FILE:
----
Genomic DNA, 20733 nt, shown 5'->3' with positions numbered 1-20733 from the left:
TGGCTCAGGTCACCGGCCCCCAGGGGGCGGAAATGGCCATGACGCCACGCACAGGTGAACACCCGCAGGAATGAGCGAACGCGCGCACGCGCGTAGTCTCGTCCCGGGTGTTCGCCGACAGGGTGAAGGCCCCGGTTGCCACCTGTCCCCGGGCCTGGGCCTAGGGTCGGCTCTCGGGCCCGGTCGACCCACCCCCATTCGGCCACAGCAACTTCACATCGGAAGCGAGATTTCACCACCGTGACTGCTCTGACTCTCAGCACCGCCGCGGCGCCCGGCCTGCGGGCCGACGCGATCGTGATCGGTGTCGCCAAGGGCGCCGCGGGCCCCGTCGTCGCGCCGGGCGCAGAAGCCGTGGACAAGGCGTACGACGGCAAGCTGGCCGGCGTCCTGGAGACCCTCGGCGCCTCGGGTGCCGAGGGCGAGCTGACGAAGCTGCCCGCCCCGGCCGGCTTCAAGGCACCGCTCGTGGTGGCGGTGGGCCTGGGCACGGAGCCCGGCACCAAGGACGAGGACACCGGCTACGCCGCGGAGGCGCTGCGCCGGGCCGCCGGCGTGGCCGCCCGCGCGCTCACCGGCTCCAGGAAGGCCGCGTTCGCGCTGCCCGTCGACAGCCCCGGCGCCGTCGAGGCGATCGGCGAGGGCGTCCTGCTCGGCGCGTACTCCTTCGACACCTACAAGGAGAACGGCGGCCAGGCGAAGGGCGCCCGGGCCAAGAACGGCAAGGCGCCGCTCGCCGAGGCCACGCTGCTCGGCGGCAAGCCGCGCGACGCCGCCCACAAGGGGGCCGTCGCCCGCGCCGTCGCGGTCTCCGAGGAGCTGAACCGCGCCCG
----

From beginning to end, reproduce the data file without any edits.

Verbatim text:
Genomic DNA, 20733 nt, shown 5'->3' with positions numbered 1-20733 from the left:
TGGCTCAGGTCACCGGCCCCCAGGGGGCGGAAATGGCCATGACGCCACGCACAGGTGAACACCCGCAGGAATGAGCGAACGCGCGCACGCGCGTAGTCTCGTCCCGGGTGTTCGCCGACAGGGTGAAGGCCCCGGTTGCCACCTGTCCCCGGGCCTGGGCCTAGGGTCGGCTCTCGGGCCCGGTCGACCCACCCCCATTCGGCCACAGCAACTTCACATCGGAAGCGAGATTTCACCACCGTGACTGCTCTGACTCTCAGCACCGCCGCGGCGCCCGGCCTGCGGGCCGACGCGATCGTGATCGGTGTCGCCAAGGGCGCCGCGGGCCCCGTCGTCGCGCCGGGCGCAGAAGCCGTGGACAAGGCGTACGACGGCAAGCTGGCCGGCGTCCTGGAGACCCTCGGCGCCTCGGGTGCCGAGGGCGAGCTGACGAAGCTGCCCGCCCCGGCCGGCTTCAAGGCACCGCTCGTGGTGGCGGTGGGCCTGGGCACGGAGCCCGGCACCAAGGACGAGGACACCGGCTACGCCGCGGAGGCGCTGCGCCGGGCCGCCGGCGTGGCCGCCCGCGCGCTCACCGGCTCCAGGAAGGCCGCGTTCGCGCTGCCCGTCGACAGCCCCGGCGCCGTCGAGGCGATCGGCGAGGGCGTCCTGCTCGGCGCGTACTCCTTCGACACCTACAAGGAGAACGGCGGCCAGGCGAAGGGCGCCCGGGCCAAGAACGGCAAGGCGCCGCTCGCCGAGGCCACGCTGCTCGGCGGCAAGCCGCGCGACGCCGCCCACAAGGGGGCCGTCGCCCGCGCCGTCGCGGTCTCCGAGGAGCTGAACCGCGCCCG